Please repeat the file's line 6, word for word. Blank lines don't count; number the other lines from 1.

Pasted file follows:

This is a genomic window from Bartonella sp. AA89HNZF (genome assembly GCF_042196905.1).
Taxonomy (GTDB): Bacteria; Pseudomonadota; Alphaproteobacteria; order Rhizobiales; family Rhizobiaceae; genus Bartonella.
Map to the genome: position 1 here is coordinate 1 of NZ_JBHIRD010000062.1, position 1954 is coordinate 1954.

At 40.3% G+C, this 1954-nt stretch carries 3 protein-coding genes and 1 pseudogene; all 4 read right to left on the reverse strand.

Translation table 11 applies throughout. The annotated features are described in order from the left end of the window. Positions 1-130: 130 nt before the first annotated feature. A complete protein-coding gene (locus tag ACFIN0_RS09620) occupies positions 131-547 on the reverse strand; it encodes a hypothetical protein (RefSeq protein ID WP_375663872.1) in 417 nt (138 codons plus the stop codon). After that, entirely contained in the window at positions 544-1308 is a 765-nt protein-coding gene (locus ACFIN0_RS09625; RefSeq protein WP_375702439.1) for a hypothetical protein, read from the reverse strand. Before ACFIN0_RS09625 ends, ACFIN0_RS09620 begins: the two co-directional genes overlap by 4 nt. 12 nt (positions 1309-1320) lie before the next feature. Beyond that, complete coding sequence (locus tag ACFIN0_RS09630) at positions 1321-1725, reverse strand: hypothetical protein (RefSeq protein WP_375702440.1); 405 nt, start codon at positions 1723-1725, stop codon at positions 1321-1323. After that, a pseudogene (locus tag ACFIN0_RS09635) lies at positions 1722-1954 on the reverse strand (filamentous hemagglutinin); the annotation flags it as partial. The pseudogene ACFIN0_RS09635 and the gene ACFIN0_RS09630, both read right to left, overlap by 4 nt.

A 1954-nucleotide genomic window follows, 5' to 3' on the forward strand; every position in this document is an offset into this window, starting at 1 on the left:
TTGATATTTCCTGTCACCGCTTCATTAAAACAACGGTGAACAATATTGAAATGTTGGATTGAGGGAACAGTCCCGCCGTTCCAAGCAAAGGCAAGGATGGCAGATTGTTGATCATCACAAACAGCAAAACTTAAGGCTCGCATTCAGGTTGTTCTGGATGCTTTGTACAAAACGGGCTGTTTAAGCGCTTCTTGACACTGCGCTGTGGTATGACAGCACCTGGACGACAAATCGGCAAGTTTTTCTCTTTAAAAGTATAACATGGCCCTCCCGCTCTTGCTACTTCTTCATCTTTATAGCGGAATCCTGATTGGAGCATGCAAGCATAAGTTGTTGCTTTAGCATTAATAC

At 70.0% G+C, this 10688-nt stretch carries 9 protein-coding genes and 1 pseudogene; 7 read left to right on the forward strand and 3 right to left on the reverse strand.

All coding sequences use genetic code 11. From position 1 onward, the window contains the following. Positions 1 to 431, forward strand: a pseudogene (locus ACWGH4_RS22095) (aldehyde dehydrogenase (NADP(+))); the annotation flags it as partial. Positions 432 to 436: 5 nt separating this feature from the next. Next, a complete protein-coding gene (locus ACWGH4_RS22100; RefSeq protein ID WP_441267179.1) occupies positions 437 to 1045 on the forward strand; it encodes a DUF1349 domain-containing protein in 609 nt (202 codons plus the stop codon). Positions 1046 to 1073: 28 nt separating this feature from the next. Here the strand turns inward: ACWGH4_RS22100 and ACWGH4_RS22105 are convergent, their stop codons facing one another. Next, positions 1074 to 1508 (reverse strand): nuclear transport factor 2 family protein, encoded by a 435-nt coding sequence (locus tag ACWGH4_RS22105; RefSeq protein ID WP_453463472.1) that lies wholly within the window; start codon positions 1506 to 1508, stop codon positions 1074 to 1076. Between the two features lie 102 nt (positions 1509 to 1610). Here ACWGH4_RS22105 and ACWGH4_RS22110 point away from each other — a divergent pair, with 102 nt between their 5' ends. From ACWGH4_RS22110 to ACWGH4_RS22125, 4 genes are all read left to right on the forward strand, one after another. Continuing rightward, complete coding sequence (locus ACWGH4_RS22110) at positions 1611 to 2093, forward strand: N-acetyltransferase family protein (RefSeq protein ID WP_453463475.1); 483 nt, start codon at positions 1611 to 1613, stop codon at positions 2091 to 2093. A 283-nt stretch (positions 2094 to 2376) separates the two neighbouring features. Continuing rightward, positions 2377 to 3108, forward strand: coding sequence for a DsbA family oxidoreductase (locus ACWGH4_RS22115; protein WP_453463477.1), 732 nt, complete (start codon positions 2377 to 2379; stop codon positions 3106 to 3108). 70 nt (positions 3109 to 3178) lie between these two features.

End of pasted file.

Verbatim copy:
A 1954-nucleotide genomic window follows, 5' to 3' on the forward strand; every position in this document is an offset into this window, starting at 1 on the left: